Inflation Raises Challenge For Fed To Get Real-Rates Positive
Authored by Simon White, Bloomberg macro strategist,
The peak expected real Fed rate has risen but remains negative, while it remains considerably higher than peak real rates in the UK and Europe.
The Fed minutes on Wednesday underscored the bank’s intention to keep raising rates, with the market’s expectations of the peak Fed rate rising about 50 bps since the beginning of February.
However, this has still not been enough to take the peak real rate (based off CPI) to positive territory. Core PCE data just released for 4Q22, which was revised up to 4.3% from 3.9%, highlights the Fed’s challenge.
CPI fixing swaps see the real rate going positive in May, based on the implied rates from Fed Funds futures. But this assumes the Fed is able to hike as much as the market expects (55 bps across the next two meetings in March and May).
While March is likely to see a 25-bp rise in rates, enough could still happen in the economy before the following meeting that would cause the Fed not to hike in May.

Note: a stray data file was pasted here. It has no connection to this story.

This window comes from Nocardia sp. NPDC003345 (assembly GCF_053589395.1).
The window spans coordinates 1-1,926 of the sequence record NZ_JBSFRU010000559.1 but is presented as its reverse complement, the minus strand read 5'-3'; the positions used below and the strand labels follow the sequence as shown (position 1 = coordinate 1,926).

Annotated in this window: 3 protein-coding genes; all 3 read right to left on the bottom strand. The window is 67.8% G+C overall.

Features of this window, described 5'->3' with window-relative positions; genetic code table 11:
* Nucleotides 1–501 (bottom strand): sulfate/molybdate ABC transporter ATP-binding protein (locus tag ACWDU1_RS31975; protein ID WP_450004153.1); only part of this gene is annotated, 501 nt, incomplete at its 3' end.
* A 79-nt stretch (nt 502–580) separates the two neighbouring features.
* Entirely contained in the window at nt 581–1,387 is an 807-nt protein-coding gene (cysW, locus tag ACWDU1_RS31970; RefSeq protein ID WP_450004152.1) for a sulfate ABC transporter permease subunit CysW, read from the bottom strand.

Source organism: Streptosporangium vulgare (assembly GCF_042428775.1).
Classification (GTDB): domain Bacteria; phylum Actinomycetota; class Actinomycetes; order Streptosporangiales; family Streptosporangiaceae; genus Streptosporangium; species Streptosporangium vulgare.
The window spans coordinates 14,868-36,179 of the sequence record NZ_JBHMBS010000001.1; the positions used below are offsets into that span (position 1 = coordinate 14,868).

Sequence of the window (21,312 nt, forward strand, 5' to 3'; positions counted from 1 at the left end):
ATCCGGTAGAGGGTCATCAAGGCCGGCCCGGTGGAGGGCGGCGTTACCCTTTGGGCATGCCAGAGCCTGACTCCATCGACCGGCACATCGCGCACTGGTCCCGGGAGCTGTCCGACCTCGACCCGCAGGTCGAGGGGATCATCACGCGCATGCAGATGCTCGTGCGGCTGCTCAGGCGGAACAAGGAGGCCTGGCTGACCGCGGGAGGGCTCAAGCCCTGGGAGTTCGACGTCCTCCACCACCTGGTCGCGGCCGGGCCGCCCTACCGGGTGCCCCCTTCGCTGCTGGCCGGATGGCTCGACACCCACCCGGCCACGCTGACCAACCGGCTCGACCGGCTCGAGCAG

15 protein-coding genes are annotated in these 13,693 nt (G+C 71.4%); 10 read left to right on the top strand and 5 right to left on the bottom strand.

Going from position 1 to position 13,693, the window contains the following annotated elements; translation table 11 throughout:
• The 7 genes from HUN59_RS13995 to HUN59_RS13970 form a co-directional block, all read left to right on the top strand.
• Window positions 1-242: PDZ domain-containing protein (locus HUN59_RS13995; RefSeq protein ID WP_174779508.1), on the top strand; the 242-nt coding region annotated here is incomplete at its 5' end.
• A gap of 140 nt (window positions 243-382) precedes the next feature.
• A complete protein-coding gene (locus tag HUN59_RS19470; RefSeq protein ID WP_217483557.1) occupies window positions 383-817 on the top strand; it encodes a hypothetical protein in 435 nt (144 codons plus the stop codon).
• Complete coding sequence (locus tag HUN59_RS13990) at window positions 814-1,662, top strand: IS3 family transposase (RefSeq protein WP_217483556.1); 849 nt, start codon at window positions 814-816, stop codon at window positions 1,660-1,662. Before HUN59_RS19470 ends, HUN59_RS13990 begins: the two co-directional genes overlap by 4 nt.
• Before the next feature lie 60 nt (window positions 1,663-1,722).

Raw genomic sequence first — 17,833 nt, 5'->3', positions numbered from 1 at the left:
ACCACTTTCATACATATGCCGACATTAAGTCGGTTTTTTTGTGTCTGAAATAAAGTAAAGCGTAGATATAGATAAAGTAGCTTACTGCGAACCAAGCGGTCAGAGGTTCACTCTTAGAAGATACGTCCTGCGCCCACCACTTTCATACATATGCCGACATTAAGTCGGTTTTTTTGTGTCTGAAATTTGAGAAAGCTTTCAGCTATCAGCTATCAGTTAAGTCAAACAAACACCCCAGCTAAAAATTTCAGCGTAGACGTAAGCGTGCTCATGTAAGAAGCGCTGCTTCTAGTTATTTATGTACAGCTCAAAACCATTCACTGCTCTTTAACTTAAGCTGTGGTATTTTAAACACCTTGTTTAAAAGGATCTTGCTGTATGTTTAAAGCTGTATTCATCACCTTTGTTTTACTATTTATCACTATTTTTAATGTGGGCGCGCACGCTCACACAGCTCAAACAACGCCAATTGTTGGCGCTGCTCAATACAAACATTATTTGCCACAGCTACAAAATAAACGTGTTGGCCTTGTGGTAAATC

Furthermore, the current disinflationary trend is likely to end soon (the PCE data were a reminder). Already there has been a notable repricing higher in breakevens, with the inflation-swap curve flattening sharply and inverting over the last month.
Despite the Fed’s tough talk, I think they would weigh a sudden deterioration in the economy more than an easing in disinflation, and be inclined to err on the side of caution.
Nonetheless, as the first chart shows, the expected peak real rate in the US is considerably higher than in the UK and Europe.
This underlines the need for the ECB and the BOE to maintain their hawkish resolve.
The BOE’s Catherine Mann today stated she believes it is too early for the UK’s central bank to pivot, with inflation still over 10%.